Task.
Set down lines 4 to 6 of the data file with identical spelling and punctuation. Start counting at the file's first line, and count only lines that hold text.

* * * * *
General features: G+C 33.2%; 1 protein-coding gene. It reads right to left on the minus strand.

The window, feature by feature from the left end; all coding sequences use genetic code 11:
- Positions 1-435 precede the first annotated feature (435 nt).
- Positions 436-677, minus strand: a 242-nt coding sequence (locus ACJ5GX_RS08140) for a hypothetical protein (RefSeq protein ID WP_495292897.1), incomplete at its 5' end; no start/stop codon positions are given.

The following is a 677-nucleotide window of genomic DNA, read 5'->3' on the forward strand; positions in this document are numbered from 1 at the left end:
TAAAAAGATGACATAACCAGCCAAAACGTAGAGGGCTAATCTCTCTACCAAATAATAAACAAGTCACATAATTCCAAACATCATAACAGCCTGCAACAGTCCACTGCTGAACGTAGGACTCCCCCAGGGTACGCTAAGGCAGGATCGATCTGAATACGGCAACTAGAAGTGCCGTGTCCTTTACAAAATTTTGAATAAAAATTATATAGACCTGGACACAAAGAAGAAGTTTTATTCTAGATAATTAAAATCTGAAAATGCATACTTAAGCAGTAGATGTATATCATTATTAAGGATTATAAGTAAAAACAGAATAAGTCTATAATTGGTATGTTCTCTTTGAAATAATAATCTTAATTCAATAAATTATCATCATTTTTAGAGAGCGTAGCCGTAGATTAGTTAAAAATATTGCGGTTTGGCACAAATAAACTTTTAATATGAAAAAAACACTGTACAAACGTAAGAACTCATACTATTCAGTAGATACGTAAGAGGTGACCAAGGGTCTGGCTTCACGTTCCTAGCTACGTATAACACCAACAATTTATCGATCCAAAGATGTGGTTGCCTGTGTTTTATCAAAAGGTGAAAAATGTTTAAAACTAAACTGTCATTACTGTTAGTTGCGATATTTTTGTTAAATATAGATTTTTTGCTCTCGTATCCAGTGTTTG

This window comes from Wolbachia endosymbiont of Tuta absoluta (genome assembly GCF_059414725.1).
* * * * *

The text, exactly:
- Positions 436-677, minus strand: a 242-nt coding sequence (locus ACJ5GX_RS08140) for a hypothetical protein (RefSeq protein ID WP_495292897.1), incomplete at its 5' end; no start/stop codon positions are given.

The following is a 677-nucleotide window of genomic DNA, read 5'->3' on the forward strand; positions in this document are numbered from 1 at the left end:
TAAAAAGATGACATAACCAGCCAAAACGTAGAGGGCTAATCTCTCTACCAAATAATAAACAAGTCACATAATTCCAAACATCATAACAGCCTGCAACAGTCCACTGCTGAACGTAGGACTCCCCCAGGGTACGCTAAGGCAGGATCGATCTGAATACGGCAACTAGAAGTGCCGTGTCCTTTACAAAATTTTGAATAAAAATTATATAGACCTGGACACAAAGAAGAAGTTTTATTCTAGATAATTAAAATCTGAAAATGCATACTTAAGCAGTAGATGTATATCATTATTAAGGATTATAAGTAAAAACAGAATAAGTCTATAATTGGTATGTTCTCTTTGAAATAATAATCTTAATTCAATAAATTATCATCATTTTTAGAGAGCGTAGCCGTAGATTAGTTAAAAATATTGCGGTTTGGCACAAATAAACTTTTAATATGAAAAAAACACTGTACAAACGTAAGAACTCATACTATTCAGTAGATACGTAAGAGGTGACCAAGGGTCTGGCTTCACGTTCCTAGCTACGTATAACACCAACAATTTATCGATCCAAAGATGTGGTTGCCTGTGTTTTATCAAAAGGTGAAAAATGTTTAAAACTAAACTGTCATTACTGTTAGTTGCGATATTTTTGTTAAATATAGATTTTTTGCTCTCGTATCCAGTGTTTG